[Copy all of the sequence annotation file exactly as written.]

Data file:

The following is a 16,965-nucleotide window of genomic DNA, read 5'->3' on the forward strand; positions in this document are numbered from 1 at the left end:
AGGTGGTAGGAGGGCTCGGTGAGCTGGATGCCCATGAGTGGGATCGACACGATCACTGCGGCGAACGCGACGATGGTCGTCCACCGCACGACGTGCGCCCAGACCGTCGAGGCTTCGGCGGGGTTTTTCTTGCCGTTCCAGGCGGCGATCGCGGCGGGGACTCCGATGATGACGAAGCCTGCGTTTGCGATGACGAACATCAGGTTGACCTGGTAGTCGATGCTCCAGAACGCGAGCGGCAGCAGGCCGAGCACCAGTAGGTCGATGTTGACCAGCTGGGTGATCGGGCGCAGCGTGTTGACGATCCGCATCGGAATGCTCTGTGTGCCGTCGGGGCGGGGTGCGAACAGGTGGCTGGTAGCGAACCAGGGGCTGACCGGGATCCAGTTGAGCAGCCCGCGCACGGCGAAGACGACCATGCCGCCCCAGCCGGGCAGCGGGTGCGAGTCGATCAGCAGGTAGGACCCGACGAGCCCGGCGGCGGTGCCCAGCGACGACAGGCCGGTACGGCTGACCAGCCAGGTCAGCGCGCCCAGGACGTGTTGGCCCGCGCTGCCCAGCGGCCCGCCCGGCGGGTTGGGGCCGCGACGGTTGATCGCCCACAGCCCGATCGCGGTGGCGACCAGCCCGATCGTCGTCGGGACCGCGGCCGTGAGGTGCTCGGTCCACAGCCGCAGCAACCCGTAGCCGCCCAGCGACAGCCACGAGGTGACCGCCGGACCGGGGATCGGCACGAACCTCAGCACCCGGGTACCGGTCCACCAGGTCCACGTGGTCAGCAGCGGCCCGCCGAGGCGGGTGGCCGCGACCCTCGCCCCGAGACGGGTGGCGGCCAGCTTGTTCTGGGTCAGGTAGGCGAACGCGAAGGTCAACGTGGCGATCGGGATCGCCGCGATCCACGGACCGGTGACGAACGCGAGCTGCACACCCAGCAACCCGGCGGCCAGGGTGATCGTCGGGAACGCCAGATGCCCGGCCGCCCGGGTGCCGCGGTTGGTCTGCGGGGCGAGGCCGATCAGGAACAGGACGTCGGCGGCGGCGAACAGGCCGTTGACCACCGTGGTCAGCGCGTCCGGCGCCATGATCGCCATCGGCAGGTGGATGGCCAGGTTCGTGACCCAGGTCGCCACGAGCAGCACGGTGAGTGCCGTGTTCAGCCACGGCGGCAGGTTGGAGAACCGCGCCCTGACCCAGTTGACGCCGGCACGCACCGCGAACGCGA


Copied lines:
The following is a 16,965-nucleotide window of genomic DNA, read 5'->3' on the forward strand; positions in this document are numbered from 1 at the left end:
AGGTGGTAGGAGGGCTCGGTGAGCTGGATGCCCATGAGTGGGATCGACACGATCACTGCGGCGAACGCGACGATGGTCGTCCACCGCACGACGTGCGCCCAGACCGTCGAGGCTTCGGCGGGGTTTTTCTTGCCGTTCCAGGCGGCGATCGCGGCGGGGACTCCGATGATGACGAAGCCTGCGTTTGCGATGACGAACATCAGGTTGACCTGGTAGTCGATGCTCCAGAACGCGAGCGGCAGCAGGCCGAGCACCAGTAGGTCGATGTTGACCAGCTGGGTGATCGGGCGCAGCGTGTTGACGATCCGCATCGGAATGCTCTGTGTGCCGTCGGGGCGGGGTGCGAACAGGTGGCTGGTAGCGAACCAGGGGCTGACCGGGATCCAGTTGAGCAGCCCGCGCACGGCGAAGACGACCATGCCGCCCCAGCCGGGCAGCGGGTGCGAGTCGATCAGCAGGTAGGACCCGACGAGCCCGGCGGCGGTGCCCAGCGACGACAGGCCGGTACGGCTGACCAGCCAGGTCAGCGCGCCCAGGACGTGTTGGCCCGCGCTGCCCAGCGGCCCGCCCGGCGGGTTGGGGCCGCGACGGTTGATCGCCCACAGCCCGATCGCGGTGGCGACCAGCCCGATCGTCGTCGGGACCGCGGCCGTGAGGTGCTCGGTCCACAGCCGCAGCAACCCGTAGCCGCCCAGCGACAGCCACGAGGTGACCGCCGGACCGGGGATCGGCACGAACCTCAGCACCCGGGTACCGGTCCACCAGGTCCACGTGGTCAGCAGCGGCCCGCCGAGGCGGGTGGCCGCGACCCTCGCCCCGAGACGGGTGGCGGCCAGCTTGTTCTGGGTCAGGTAGGCGAACGCGAAGGTCAACGTGGCGATCGGGATCGCCGCGATCCACGGACCGGTGACGAACGCGAGCTGCACACCCAGCAACCCGGCGGCCAGGGTGATCGTCGGGAACGCCAGATGCCCGGCCGCCCGGGTGCCGCGGTTGGTCTGCGGGGCGAGGCCGATCAGGAACAGGACGTCGGCGGCGGCGAACAGGCCGTTGACCACCGTGGTCAGCGCGTCCGGCGCCATGATCGCCATCGGCAGGTGGATGGCCAGGTTCGTGACCCAGGTCGCCACGAGCAGCACGGTGAGTGCCGTGTTCAGCCACGGCGGCAGGTTGGAGAACCGCGCCCTGACCCAGTTGACGCCGGCACGCACCGCGAACGCGA